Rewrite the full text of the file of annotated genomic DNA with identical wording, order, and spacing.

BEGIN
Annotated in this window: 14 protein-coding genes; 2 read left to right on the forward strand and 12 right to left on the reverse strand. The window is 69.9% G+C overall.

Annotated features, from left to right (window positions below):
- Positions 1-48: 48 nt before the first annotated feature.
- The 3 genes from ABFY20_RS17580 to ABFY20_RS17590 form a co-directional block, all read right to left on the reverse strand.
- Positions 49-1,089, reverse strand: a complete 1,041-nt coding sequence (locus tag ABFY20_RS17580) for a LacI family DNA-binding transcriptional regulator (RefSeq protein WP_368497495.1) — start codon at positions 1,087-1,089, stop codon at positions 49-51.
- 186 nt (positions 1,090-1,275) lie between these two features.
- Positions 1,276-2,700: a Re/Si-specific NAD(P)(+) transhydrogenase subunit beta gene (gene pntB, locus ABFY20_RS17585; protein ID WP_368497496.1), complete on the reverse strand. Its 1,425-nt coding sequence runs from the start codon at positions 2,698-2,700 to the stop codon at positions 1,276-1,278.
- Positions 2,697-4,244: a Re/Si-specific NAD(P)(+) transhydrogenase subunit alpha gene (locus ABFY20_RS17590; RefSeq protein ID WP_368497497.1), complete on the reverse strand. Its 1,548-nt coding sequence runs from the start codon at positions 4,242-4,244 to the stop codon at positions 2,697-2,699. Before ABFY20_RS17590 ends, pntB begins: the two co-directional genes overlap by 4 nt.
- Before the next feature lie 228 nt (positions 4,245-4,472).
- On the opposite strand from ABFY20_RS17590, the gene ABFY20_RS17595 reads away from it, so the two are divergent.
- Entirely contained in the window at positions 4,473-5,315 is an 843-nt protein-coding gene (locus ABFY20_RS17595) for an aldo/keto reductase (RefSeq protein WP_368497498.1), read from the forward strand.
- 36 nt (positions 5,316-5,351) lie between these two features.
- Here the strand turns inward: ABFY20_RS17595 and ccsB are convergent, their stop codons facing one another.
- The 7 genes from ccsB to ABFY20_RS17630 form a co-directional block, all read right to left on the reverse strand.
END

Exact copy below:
Annotated in this window: 14 protein-coding genes; 2 read left to right on the forward strand and 12 right to left on the reverse strand. The window is 69.9% G+C overall.

Annotated features, from left to right (window positions below):
- Positions 1-48: 48 nt before the first annotated feature.
- The 3 genes from ABFY20_RS17580 to ABFY20_RS17590 form a co-directional block, all read right to left on the reverse strand.
- Positions 49-1,089, reverse strand: a complete 1,041-nt coding sequence (locus tag ABFY20_RS17580) for a LacI family DNA-binding transcriptional regulator (RefSeq protein WP_368497495.1) — start codon at positions 1,087-1,089, stop codon at positions 49-51.
- 186 nt (positions 1,090-1,275) lie between these two features.
- Positions 1,276-2,700: a Re/Si-specific NAD(P)(+) transhydrogenase subunit beta gene (gene pntB, locus ABFY20_RS17585; protein ID WP_368497496.1), complete on the reverse strand. Its 1,425-nt coding sequence runs from the start codon at positions 2,698-2,700 to the stop codon at positions 1,276-1,278.
- Positions 2,697-4,244: a Re/Si-specific NAD(P)(+) transhydrogenase subunit alpha gene (locus ABFY20_RS17590; RefSeq protein ID WP_368497497.1), complete on the reverse strand. Its 1,548-nt coding sequence runs from the start codon at positions 4,242-4,244 to the stop codon at positions 2,697-2,699. Before ABFY20_RS17590 ends, pntB begins: the two co-directional genes overlap by 4 nt.
- Before the next feature lie 228 nt (positions 4,245-4,472).
- On the opposite strand from ABFY20_RS17590, the gene ABFY20_RS17595 reads away from it, so the two are divergent.
- Entirely contained in the window at positions 4,473-5,315 is an 843-nt protein-coding gene (locus ABFY20_RS17595) for an aldo/keto reductase (RefSeq protein WP_368497498.1), read from the forward strand.
- 36 nt (positions 5,316-5,351) lie between these two features.
- Here the strand turns inward: ABFY20_RS17595 and ccsB are convergent, their stop codons facing one another.
- The 7 genes from ccsB to ABFY20_RS17630 form a co-directional block, all read right to left on the reverse strand.